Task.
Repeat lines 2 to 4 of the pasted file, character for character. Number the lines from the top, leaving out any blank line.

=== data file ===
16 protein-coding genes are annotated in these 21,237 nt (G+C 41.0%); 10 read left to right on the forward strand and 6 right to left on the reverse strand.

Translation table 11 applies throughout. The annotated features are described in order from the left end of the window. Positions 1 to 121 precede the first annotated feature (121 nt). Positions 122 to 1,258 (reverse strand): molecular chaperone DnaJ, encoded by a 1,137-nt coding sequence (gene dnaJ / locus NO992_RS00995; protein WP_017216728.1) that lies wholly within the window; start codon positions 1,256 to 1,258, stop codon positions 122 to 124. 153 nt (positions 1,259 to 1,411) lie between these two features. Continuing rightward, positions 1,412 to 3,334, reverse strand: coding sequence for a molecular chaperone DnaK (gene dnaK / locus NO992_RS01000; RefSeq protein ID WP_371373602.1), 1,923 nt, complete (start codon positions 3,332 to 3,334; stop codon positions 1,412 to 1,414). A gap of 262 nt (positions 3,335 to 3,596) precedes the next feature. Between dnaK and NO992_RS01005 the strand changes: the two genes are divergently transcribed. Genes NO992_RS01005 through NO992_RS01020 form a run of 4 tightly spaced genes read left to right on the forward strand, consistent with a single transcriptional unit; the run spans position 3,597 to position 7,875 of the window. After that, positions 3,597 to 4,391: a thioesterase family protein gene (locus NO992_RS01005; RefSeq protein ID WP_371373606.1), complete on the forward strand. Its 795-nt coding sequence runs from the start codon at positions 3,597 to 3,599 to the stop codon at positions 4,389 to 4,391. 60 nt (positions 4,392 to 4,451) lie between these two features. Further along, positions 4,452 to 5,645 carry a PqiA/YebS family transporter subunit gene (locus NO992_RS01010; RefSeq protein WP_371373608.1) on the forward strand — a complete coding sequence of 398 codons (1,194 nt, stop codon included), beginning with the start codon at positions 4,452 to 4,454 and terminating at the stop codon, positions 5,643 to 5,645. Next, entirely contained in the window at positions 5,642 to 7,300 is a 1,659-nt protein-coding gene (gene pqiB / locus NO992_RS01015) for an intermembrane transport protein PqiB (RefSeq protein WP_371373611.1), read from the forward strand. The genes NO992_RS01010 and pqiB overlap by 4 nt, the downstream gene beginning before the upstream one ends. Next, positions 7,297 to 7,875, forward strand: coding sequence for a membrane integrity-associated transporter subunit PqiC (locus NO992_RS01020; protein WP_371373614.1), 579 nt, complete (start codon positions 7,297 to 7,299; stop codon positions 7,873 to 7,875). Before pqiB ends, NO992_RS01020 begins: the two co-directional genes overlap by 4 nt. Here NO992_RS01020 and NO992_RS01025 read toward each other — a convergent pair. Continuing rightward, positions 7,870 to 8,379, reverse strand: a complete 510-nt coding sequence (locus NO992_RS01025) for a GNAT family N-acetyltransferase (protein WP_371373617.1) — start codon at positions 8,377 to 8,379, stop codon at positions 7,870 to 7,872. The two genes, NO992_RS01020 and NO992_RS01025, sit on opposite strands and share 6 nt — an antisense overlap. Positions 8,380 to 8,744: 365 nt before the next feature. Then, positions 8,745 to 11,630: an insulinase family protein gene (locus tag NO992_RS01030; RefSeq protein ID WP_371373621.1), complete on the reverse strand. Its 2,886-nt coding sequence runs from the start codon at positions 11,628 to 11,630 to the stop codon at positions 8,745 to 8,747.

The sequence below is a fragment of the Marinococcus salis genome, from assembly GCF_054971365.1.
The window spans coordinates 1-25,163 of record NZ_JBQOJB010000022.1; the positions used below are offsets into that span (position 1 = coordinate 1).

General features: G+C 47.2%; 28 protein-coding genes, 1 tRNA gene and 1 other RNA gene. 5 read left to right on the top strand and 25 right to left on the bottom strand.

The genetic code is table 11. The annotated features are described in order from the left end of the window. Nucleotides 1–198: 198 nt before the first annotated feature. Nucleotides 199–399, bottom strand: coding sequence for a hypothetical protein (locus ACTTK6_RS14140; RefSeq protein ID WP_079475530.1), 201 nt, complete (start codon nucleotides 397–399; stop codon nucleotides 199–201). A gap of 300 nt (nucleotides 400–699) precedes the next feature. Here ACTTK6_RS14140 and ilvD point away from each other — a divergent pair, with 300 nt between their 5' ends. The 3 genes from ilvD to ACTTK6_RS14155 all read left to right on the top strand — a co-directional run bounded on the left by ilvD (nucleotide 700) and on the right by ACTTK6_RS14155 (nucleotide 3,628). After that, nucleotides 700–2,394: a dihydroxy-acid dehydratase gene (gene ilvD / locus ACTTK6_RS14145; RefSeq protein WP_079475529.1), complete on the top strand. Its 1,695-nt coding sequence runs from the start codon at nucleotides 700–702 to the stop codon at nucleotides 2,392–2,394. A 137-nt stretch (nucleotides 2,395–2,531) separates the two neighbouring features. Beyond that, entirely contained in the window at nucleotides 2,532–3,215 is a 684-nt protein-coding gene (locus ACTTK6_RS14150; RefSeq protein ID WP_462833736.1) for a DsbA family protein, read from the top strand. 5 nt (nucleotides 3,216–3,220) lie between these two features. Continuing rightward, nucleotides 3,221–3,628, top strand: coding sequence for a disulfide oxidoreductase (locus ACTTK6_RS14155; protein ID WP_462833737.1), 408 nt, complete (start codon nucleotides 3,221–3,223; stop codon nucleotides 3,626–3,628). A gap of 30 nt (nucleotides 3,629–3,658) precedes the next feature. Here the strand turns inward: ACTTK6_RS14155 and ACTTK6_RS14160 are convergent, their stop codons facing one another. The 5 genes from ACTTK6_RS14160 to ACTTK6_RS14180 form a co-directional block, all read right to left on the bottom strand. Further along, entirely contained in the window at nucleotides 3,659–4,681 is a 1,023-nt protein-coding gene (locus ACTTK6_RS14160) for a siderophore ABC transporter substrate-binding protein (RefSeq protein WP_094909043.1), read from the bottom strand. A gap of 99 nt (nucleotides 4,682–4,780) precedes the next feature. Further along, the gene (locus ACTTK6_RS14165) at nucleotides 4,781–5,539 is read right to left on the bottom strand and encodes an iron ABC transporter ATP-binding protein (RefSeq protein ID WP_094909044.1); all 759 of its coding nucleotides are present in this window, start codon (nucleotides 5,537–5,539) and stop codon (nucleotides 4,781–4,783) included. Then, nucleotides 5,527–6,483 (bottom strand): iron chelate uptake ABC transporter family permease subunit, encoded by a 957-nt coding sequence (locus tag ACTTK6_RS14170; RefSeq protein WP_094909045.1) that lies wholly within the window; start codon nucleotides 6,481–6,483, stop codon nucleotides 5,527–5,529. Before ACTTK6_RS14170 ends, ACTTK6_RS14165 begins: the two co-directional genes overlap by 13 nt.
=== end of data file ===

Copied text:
Translation table 11 applies throughout. The annotated features are described in order from the left end of the window. Positions 1 to 121 precede the first annotated feature (121 nt). Positions 122 to 1,258 (reverse strand): molecular chaperone DnaJ, encoded by a 1,137-nt coding sequence (gene dnaJ / locus NO992_RS00995; protein WP_017216728.1) that lies wholly within the window; start codon positions 1,256 to 1,258, stop codon positions 122 to 124. 153 nt (positions 1,259 to 1,411) lie between these two features. Continuing rightward, positions 1,412 to 3,334, reverse strand: coding sequence for a molecular chaperone DnaK (gene dnaK / locus NO992_RS01000; RefSeq protein ID WP_371373602.1), 1,923 nt, complete (start codon positions 3,332 to 3,334; stop codon positions 1,412 to 1,414). A gap of 262 nt (positions 3,335 to 3,596) precedes the next feature. Between dnaK and NO992_RS01005 the strand changes: the two genes are divergently transcribed. Genes NO992_RS01005 through NO992_RS01020 form a run of 4 tightly spaced genes read left to right on the forward strand, consistent with a single transcriptional unit; the run spans position 3,597 to position 7,875 of the window. After that, positions 3,597 to 4,391: a thioesterase family protein gene (locus NO992_RS01005; RefSeq protein ID WP_371373606.1), complete on the forward strand. Its 795-nt coding sequence runs from the start codon at positions 3,597 to 3,599 to the stop codon at positions 4,389 to 4,391. 60 nt (positions 4,392 to 4,451) lie between these two features. Further along, positions 4,452 to 5,645 carry a PqiA/YebS family transporter subunit gene (locus NO992_RS01010; RefSeq protein WP_371373608.1) on the forward strand — a complete coding sequence of 398 codons (1,194 nt, stop codon included), beginning with the start codon at positions 4,452 to 4,454 and terminating at the stop codon, positions 5,643 to 5,645. Next, entirely contained in the window at positions 5,642 to 7,300 is a 1,659-nt protein-coding gene (gene pqiB / locus NO992_RS01015) for an intermembrane transport protein PqiB (RefSeq protein WP_371373611.1), read from the forward strand. The genes NO992_RS01010 and pqiB overlap by 4 nt, the downstream gene beginning before the upstream one ends. Next, positions 7,297 to 7,875, forward strand: coding sequence for a membrane integrity-associated transporter subunit PqiC (locus NO992_RS01020; protein WP_371373614.1), 579 nt, complete (start codon positions 7,297 to 7,299; stop codon positions 7,873 to 7,875). Before pqiB ends, NO992_RS01020 begins: the two co-directional genes overlap by 4 nt. Here NO992_RS01020 and NO992_RS01025 read toward each other — a convergent pair. Continuing rightward, positions 7,870 to 8,379, reverse strand: a complete 510-nt coding sequence (locus NO992_RS01025) for a GNAT family N-acetyltransferase (protein WP_371373617.1) — start codon at positions 8,377 to 8,379, stop codon at positions 7,870 to 7,872. The two genes, NO992_RS01020 and NO992_RS01025, sit on opposite strands and share 6 nt — an antisense overlap. Positions 8,380 to 8,744: 365 nt before the next feature. Then, positions 8,745 to 11,630: an insulinase family protein gene (locus tag NO992_RS01030; RefSeq protein ID WP_371373621.1), complete on the reverse strand. Its 2,886-nt coding sequence runs from the start codon at positions 11,628 to 11,630 to the stop codon at positions 8,745 to 8,747.

The sequence below is a fragment of the Marinococcus salis genome, from assembly GCF_054971365.1.
The window spans coordinates 1-25,163 of record NZ_JBQOJB010000022.1; the positions used below are offsets into that span (position 1 = coordinate 1).